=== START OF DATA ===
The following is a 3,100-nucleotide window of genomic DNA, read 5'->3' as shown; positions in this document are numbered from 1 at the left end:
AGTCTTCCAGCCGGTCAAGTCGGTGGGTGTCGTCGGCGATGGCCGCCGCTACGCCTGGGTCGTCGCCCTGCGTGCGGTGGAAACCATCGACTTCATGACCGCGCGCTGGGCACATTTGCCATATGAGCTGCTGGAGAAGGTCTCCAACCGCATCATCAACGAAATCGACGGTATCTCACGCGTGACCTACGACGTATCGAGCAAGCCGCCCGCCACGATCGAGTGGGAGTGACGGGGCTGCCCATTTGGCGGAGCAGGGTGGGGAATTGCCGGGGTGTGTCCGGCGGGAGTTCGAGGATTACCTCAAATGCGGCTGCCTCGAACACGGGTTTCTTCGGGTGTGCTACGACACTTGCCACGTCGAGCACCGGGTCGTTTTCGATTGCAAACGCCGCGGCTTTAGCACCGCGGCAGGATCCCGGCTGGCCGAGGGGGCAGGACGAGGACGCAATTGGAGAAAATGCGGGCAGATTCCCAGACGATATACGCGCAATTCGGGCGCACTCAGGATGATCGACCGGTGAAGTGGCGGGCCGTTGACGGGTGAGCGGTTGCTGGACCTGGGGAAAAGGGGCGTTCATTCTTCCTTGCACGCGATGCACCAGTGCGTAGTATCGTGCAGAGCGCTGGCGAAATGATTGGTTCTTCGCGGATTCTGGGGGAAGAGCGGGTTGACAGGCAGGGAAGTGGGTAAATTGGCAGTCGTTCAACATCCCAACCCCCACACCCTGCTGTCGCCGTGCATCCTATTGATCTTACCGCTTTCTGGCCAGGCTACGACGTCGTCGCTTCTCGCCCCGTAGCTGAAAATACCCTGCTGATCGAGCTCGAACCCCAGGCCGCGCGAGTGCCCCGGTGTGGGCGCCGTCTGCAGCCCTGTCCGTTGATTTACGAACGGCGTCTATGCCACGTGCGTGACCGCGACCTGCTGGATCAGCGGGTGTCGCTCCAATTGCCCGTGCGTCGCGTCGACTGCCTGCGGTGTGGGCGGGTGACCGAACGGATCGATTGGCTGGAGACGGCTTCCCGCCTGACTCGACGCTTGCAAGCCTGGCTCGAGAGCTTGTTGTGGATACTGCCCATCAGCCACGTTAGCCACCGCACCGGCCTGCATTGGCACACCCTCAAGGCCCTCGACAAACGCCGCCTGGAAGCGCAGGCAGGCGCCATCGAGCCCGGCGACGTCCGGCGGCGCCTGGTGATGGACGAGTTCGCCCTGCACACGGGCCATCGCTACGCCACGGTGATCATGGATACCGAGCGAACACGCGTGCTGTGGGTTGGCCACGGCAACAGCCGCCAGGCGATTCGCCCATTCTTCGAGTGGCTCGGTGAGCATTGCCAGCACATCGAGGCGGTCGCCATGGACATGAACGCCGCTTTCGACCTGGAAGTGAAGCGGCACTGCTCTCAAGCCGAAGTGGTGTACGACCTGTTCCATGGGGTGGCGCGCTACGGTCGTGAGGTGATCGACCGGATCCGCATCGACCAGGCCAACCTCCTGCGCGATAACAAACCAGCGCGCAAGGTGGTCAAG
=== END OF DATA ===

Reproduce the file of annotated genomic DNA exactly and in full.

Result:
The following is a 3,100-nucleotide window of genomic DNA, read 5'->3' as shown; positions in this document are numbered from 1 at the left end:
AGTCTTCCAGCCGGTCAAGTCGGTGGGTGTCGTCGGCGATGGCCGCCGCTACGCCTGGGTCGTCGCCCTGCGTGCGGTGGAAACCATCGACTTCATGACCGCGCGCTGGGCACATTTGCCATATGAGCTGCTGGAGAAGGTCTCCAACCGCATCATCAACGAAATCGACGGTATCTCACGCGTGACCTACGACGTATCGAGCAAGCCGCCCGCCACGATCGAGTGGGAGTGACGGGGCTGCCCATTTGGCGGAGCAGGGTGGGGAATTGCCGGGGTGTGTCCGGCGGGAGTTCGAGGATTACCTCAAATGCGGCTGCCTCGAACACGGGTTTCTTCGGGTGTGCTACGACACTTGCCACGTCGAGCACCGGGTCGTTTTCGATTGCAAACGCCGCGGCTTTAGCACCGCGGCAGGATCCCGGCTGGCCGAGGGGGCAGGACGAGGACGCAATTGGAGAAAATGCGGGCAGATTCCCAGACGATATACGCGCAATTCGGGCGCACTCAGGATGATCGACCGGTGAAGTGGCGGGCCGTTGACGGGTGAGCGGTTGCTGGACCTGGGGAAAAGGGGCGTTCATTCTTCCTTGCACGCGATGCACCAGTGCGTAGTATCGTGCAGAGCGCTGGCGAAATGATTGGTTCTTCGCGGATTCTGGGGGAAGAGCGGGTTGACAGGCAGGGAAGTGGGTAAATTGGCAGTCGTTCAACATCCCAACCCCCACACCCTGCTGTCGCCGTGCATCCTATTGATCTTACCGCTTTCTGGCCAGGCTACGACGTCGTCGCTTCTCGCCCCGTAGCTGAAAATACCCTGCTGATCGAGCTCGAACCCCAGGCCGCGCGAGTGCCCCGGTGTGGGCGCCGTCTGCAGCCCTGTCCGTTGATTTACGAACGGCGTCTATGCCACGTGCGTGACCGCGACCTGCTGGATCAGCGGGTGTCGCTCCAATTGCCCGTGCGTCGCGTCGACTGCCTGCGGTGTGGGCGGGTGACCGAACGGATCGATTGGCTGGAGACGGCTTCCCGCCTGACTCGACGCTTGCAAGCCTGGCTCGAGAGCTTGTTGTGGATACTGCCCATCAGCCACGTTAGCCACCGCACCGGCCTGCATTGGCACACCCTCAAGGCCCTCGACAAACGCCGCCTGGAAGCGCAGGCAGGCGCCATCGAGCCCGGCGACGTCCGGCGGCGCCTGGTGATGGACGAGTTCGCCCTGCACACGGGCCATCGCTACGCCACGGTGATCATGGATACCGAGCGAACACGCGTGCTGTGGGTTGGCCACGGCAACAGCCGCCAGGCGATTCGCCCATTCTTCGAGTGGCTCGGTGAGCATTGCCAGCACATCGAGGCGGTCGCCATGGACATGAACGCCGCTTTCGACCTGGAAGTGAAGCGGCACTGCTCTCAAGCCGAAGTGGTGTACGACCTGTTCCATGGGGTGGCGCGCTACGGTCGTGAGGTGATCGACCGGATCCGCATCGACCAGGCCAACCTCCTGCGCGATAACAAACCAGCGCGCAAGGTGGTCAAG